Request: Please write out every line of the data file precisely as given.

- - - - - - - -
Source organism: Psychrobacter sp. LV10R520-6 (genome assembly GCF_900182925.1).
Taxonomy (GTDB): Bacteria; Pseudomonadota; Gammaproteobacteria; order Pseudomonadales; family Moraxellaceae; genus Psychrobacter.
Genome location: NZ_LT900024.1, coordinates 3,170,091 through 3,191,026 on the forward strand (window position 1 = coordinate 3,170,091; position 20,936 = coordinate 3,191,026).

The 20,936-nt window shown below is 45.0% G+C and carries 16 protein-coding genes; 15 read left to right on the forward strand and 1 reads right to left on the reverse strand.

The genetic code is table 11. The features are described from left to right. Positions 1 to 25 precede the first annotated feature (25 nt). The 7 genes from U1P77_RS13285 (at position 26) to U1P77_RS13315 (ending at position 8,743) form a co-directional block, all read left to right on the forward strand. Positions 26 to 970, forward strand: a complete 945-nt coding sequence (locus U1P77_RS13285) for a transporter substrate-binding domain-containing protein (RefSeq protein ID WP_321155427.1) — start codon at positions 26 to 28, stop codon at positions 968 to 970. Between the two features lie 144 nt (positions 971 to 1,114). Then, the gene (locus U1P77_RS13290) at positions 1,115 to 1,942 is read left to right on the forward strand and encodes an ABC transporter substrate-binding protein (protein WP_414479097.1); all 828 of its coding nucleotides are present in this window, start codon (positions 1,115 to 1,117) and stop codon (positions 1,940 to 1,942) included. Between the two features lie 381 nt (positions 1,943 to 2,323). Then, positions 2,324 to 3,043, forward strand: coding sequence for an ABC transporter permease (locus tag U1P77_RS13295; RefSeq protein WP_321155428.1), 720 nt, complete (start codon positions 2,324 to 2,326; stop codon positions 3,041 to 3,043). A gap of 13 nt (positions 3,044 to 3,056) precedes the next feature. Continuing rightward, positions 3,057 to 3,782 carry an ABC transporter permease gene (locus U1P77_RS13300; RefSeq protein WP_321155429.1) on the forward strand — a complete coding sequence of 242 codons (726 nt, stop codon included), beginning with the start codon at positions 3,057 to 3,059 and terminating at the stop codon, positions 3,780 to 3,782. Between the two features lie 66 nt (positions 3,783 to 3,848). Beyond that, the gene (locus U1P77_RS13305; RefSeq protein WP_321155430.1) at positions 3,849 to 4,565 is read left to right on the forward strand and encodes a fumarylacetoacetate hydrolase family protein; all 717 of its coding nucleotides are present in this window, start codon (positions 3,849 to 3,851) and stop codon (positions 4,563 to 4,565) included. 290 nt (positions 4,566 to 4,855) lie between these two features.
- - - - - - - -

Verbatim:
Source organism: Psychrobacter sp. LV10R520-6 (genome assembly GCF_900182925.1).
Taxonomy (GTDB): Bacteria; Pseudomonadota; Gammaproteobacteria; order Pseudomonadales; family Moraxellaceae; genus Psychrobacter.
Genome location: NZ_LT900024.1, coordinates 3,170,091 through 3,191,026 on the forward strand (window position 1 = coordinate 3,170,091; position 20,936 = coordinate 3,191,026).

The 20,936-nt window shown below is 45.0% G+C and carries 16 protein-coding genes; 15 read left to right on the forward strand and 1 reads right to left on the reverse strand.

The genetic code is table 11. The features are described from left to right. Positions 1 to 25 precede the first annotated feature (25 nt). The 7 genes from U1P77_RS13285 (at position 26) to U1P77_RS13315 (ending at position 8,743) form a co-directional block, all read left to right on the forward strand. Positions 26 to 970, forward strand: a complete 945-nt coding sequence (locus U1P77_RS13285) for a transporter substrate-binding domain-containing protein (RefSeq protein ID WP_321155427.1) — start codon at positions 26 to 28, stop codon at positions 968 to 970. Between the two features lie 144 nt (positions 971 to 1,114). Then, the gene (locus U1P77_RS13290) at positions 1,115 to 1,942 is read left to right on the forward strand and encodes an ABC transporter substrate-binding protein (protein WP_414479097.1); all 828 of its coding nucleotides are present in this window, start codon (positions 1,115 to 1,117) and stop codon (positions 1,940 to 1,942) included. Between the two features lie 381 nt (positions 1,943 to 2,323). Then, positions 2,324 to 3,043, forward strand: coding sequence for an ABC transporter permease (locus tag U1P77_RS13295; RefSeq protein WP_321155428.1), 720 nt, complete (start codon positions 2,324 to 2,326; stop codon positions 3,041 to 3,043). A gap of 13 nt (positions 3,044 to 3,056) precedes the next feature. Continuing rightward, positions 3,057 to 3,782 carry an ABC transporter permease gene (locus U1P77_RS13300; RefSeq protein WP_321155429.1) on the forward strand — a complete coding sequence of 242 codons (726 nt, stop codon included), beginning with the start codon at positions 3,057 to 3,059 and terminating at the stop codon, positions 3,780 to 3,782. Between the two features lie 66 nt (positions 3,783 to 3,848). Beyond that, the gene (locus U1P77_RS13305; RefSeq protein WP_321155430.1) at positions 3,849 to 4,565 is read left to right on the forward strand and encodes a fumarylacetoacetate hydrolase family protein; all 717 of its coding nucleotides are present in this window, start codon (positions 3,849 to 3,851) and stop codon (positions 4,563 to 4,565) included. 290 nt (positions 4,566 to 4,855) lie between these two features.